Review * Being Sloane Jacobs by Lauren MorrillBeing Sloane Jacobs by Lauren Morrill
Published by Delacorte Books for Young Readers on January 7, 2014
Genres: Contemporary, Young Adult
Pages: 352
Format: eARC
Source: NetGalley
Add to: Goodreads
four-stars
Meet Sloane Emily Jacobs: a seriously stressed-out figure-skater from Washington, D.C., who choked during junior nationals and isn’t sure she’s ready for a comeback. What she does know is that she’d give anything to escape the mass of misery that is her life.

Now meet Sloane Devon Jacobs, a spunky ice hockey player from Philly who’s been suspended from her team for too many aggressive hip checks. Her punishment? Hockey camp, now, when she’s playing the worst she’s ever played. If she messes up? Her life will be over.

When the two Sloanes meet by chance in Montreal and decide to trade places for the summer, each girl thinks she’s the lucky one: no strangers to judge or laugh at Sloane Emily, no scouts expecting Sloane Devon to be a hero. But it didn’t occur to Sloane E. that while avoiding sequins and axels she might meet a hockey hottie—and Sloane D. never expected to run into a familiar (and very good-looking) face from home. It’s not long before the Sloanes discover that convincing people you’re someone else might be more difficult than being yourself.

What I Thought…

  • If you like The Parent Trap, Being Sloane Jacobs is for you. It’s super cute and fun and adorable.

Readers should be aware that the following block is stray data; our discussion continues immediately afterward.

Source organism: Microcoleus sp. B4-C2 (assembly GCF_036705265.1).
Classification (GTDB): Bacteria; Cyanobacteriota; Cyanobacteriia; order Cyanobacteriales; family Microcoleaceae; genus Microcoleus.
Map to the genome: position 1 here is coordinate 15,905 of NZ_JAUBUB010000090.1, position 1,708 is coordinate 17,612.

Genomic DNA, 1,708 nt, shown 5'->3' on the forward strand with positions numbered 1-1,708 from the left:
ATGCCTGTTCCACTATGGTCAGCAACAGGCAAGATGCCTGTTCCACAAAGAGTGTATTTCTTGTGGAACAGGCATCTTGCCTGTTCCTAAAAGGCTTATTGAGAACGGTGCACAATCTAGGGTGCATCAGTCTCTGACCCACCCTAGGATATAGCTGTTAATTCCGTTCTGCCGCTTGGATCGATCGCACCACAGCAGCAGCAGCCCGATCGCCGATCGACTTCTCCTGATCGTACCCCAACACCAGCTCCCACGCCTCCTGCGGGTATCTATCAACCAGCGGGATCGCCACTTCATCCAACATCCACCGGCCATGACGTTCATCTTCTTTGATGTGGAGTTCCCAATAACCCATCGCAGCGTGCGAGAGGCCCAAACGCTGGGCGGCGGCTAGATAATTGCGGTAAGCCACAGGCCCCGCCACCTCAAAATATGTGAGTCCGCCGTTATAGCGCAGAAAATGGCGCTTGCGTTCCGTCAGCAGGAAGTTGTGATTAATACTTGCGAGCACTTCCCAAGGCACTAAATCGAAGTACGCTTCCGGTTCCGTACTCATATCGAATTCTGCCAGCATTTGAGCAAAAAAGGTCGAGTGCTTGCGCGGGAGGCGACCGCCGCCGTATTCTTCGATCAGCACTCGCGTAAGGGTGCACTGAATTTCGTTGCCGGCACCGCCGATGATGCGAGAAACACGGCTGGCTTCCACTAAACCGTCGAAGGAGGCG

• I was worried that I would get Sloane Devon and Sloane Emily mixed up as they share the same name, however Morrill does such a wonderful job with the dual narration. Both Sloane’s have such different voices that it was easy to tell them apart (plus one was at hockey camp, one was at ice skating camp).
  • Sloane D and Sloane E run into each other (literally) in a hotel in Canada while they are staying before heading to camp the next day. Sloane D (hockey player) is having a hard time playing and living up to the expectations that she is a hero while Sloane E (ice skater) isn’t sure she wants to return to ice skating after her collapse due to a sensitive family issue. Neither Sloane wants to deal with what’s going on in their life so switching sounds like a great idea.
  • The Cutting Edge is one of my favorite movies of all time. If you haven’t seen it – run, go now! It’s about a concussion riddled hockey player that can’t play hockey so he starts figure skating. It’s amazing. Watching Sloane D go from hockey player to figure skater was that kind of awesome. Watching Sloane E go from figure skater to hockey player was even more awesome.
  • I absolutely loved how both Sloane’s came into their own by pretending to be each other. Both Sloane’s had family and personal issues that they were running away from and stepping into someone else’s shoes helped them learn about themselves and find who they really are.
  • The boys for Sloane E and Sloane D are cute and fun, but romance isn’t at the top of the list in Being Sloane Jacobs. There were a couple of really cute moments between Sloane E and her boy of choice.
  • The ending was the wrapped up in a bow kind, but fit the story perfectly so no complaints!

Kimberly


Dec 03

Review * Meant to Be by Lauren Morrill

Reviews 14 ★★★★

Review * Meant to Be by Lauren MorrillMeant to Be by Lauren Morrill
Published by Delacorte Books for Young Readers on November 13, 2012
Genres: Contemporary, Young Adult
Pages: 304
Format: Hardcover
Source: Purchased
Add to: Goodreads
four-stars
Meant to be or not meant to be . . . that is the question.

It's one thing to fall head over heels into a puddle of hazelnut coffee, and quite another to fall for the—gasp—wrong guy. Straight-A junior Julia may be accident prone, but she's queen of following rules and being prepared. That's why she keeps a pencil sharpener in her purse and a pocket Shakespeare in her, well, pocket. And that's also why she's chosen Mark Bixford, her childhood crush, as her MTB ("meant to be").